No, PixelJunk SideScroller is not old-school. Nor is it retro -- OK, maybe a little. But, more than that, it’s a completely contemporary game full of visuals and ideas that feel fresh and original within videogame’s oldest genre: the shooter.
Considering SideScroller is based on the framework of a bonus stage (“Road to Dawn” in PixelJunk Shooter 2) and the most genre-defined game in the PixelJunk series, Q-Games latest PS3 downloadable can be easily mistaken as a stop-gap between projects or proof that the developer is taking too many psychedelics (see: PixelJunk 4am). Whether this is the case or not, SideScroller is one of the most visually exciting and fun games to be released this year.
PixelJunk SideScroller (PlayStation Network)
Publisher: Sony Computer Entertainment
Released: October 25, 2011
If you beat PixelJunk Shooter 2 and played the unlockable sidescrolling shmup stage, like a tru3 hxcorez dude, then you know SideScroller is a labor of love for Q-Games. SideScroller is more than just an expansion on that idea. It’s the developer’s best game yet. From beginning to end, SideScroller is an immaculately polished, trippy adventure back into the heart of what made a good shooter in the ‘90s. Don’t worry, there are also unlockable difficulty modes and online leaderboards for fans of modern shmups.
Like Salamander and Harmful Park, SideScroller gives the player access to a versatile arsenal at all times. The machine gun is self-explanatory. It’s a bit weak, which makes it only useful for the beginning of levels. Then there is the laser and wall gun. The laser is essential for dealing damage fast and the wall guns will help you deal with turrets and other enemies clinging to the walls, above and below. You can level each weapon up to five times (a la Harmful Park), extending their range and power.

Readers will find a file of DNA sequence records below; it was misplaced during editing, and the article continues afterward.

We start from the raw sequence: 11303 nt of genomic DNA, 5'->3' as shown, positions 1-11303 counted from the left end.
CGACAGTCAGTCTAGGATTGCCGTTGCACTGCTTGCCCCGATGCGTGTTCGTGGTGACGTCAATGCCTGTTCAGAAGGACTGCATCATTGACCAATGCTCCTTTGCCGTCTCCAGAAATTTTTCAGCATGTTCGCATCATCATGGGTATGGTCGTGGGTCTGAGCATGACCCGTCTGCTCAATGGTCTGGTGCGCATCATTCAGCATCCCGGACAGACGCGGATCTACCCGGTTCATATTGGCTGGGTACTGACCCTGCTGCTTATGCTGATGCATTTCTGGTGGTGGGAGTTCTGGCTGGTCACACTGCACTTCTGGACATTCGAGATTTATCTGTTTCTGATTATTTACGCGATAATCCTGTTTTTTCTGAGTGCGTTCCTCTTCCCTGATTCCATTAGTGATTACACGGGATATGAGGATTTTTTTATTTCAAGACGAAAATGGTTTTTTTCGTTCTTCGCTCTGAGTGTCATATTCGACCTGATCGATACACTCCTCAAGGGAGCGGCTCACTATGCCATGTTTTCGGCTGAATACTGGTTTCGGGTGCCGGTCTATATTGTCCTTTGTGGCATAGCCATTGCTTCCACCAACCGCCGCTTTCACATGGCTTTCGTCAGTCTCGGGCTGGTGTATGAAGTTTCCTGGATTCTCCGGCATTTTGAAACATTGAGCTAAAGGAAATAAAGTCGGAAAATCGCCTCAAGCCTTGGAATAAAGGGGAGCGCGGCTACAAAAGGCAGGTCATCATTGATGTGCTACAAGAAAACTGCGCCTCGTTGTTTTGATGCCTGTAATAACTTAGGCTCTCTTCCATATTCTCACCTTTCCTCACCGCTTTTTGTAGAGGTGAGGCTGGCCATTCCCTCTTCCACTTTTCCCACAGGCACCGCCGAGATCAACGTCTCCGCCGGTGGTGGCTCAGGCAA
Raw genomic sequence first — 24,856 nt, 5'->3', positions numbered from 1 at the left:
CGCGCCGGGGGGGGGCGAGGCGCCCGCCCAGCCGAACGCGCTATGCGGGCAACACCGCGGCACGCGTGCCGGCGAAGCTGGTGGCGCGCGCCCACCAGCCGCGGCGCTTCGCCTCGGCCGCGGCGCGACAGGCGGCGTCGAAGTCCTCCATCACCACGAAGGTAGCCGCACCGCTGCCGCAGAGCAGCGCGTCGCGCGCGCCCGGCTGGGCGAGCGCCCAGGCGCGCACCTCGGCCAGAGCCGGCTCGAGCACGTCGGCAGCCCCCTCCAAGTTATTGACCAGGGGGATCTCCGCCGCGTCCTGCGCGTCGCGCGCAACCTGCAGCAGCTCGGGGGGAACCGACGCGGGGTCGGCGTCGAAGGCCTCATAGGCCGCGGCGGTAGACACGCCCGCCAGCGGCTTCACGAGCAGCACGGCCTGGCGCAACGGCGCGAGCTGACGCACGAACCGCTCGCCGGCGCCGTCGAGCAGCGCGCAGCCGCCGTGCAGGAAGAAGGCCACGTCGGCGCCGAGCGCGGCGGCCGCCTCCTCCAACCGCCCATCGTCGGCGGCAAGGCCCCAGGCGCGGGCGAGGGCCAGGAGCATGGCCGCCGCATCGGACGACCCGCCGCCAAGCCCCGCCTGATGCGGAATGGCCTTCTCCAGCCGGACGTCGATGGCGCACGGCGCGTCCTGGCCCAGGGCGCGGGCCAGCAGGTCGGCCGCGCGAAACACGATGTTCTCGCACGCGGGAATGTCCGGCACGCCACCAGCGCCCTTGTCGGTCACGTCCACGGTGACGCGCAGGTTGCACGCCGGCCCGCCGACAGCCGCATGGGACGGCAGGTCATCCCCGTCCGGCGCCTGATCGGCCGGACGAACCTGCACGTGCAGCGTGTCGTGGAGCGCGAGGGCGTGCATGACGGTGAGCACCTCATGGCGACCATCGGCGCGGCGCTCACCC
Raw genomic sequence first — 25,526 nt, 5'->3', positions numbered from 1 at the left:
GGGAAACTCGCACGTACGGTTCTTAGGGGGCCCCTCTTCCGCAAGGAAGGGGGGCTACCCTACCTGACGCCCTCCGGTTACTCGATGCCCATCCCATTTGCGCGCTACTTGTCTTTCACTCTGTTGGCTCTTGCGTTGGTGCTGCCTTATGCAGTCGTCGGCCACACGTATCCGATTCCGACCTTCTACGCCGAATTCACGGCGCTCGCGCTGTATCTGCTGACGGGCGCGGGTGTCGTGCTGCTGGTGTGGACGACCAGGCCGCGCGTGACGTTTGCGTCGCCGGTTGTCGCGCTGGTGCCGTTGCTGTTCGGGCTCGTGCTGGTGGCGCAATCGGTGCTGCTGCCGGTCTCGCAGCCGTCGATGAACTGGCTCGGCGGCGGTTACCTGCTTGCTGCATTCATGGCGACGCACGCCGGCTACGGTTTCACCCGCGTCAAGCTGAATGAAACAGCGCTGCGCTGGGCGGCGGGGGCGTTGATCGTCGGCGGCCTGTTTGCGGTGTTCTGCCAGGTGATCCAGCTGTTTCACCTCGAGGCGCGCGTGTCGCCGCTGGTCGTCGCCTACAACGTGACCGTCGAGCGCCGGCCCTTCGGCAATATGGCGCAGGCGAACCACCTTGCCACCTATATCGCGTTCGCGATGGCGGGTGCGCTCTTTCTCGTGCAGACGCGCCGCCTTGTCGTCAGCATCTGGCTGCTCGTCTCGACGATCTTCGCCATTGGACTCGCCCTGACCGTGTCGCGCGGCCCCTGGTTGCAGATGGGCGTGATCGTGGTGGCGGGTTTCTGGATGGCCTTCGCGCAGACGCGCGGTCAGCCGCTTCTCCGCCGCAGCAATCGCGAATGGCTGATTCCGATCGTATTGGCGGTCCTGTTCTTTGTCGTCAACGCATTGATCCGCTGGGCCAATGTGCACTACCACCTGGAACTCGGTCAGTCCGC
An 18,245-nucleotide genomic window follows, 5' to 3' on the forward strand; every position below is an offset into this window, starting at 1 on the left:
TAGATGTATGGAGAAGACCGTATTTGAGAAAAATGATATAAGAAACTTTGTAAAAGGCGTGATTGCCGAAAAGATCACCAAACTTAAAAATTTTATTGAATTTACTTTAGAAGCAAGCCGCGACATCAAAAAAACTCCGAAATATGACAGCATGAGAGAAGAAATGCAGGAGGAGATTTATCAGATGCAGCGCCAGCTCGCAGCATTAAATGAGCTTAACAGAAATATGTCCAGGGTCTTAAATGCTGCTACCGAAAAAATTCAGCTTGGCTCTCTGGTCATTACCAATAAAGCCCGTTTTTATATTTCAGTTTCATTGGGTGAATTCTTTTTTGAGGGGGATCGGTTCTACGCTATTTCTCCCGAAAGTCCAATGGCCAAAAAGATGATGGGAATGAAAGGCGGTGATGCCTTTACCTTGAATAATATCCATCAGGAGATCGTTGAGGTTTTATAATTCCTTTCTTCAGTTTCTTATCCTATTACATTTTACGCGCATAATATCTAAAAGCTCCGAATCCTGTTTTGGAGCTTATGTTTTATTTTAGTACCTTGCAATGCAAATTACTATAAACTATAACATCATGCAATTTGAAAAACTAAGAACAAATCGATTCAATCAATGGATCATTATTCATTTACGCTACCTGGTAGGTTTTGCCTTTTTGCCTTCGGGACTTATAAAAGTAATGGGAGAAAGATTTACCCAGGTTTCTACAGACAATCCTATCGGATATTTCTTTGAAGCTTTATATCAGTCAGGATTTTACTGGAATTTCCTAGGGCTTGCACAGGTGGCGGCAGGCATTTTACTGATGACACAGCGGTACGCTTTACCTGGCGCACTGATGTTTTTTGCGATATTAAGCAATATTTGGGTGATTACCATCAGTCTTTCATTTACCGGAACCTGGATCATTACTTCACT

Finally, there is the charge attack which, as far as I can tell, is completely useless. You hold down the L1 trigger to power-up a charge that sends you spiralling in the direction of your choice. It feels like a half-baked idea that Q-Games never fully developed. We’ll see if high score YouTube videos prove me wrong.
The weapon system constantly puts you to the test, as enemies and environments force you to adjust your strategy. Despite the cliché weapon-types, the way Q-Games implemented the system is completely unique and exciting. The challenge grows immensely after the opening stage. (Confusingly, the game has three “stages” that contain four sectors each.) If you don’t know what weapons are good for which environments, you’ll soon find yourself accepting the game’s invitation to play on Casual Mode.
Hey, you don’t want that. DO YOU? You want to go to school and have all the kids call you pissy-sissy pants and have sex with your mom? Because that’s what happens when you play on Casual, strangers come to your house and have sex all over your mom. ALL OVER! ON TOP, ON THE SIDE, FROM THE CURTAINS ... I SHOULD KNOW! I'VE BEEN THERE, MAN! I'VE SEEN IT HAPPEN! ALL A SUDDEN YOUR COOL FRIEND BOOZY WITH THE ATV AND KICK-ASS MULLET ISN'T SO COOL ANYMORE. THEN IT'S YOUR SHY FRIEND GABRIEL, THEN IT'S THE ENTIRE FOOTBALL TEAM AND, BEFORE YOU KNOW IT, THE SCHOOL FACULTY! IT'S LIKE A --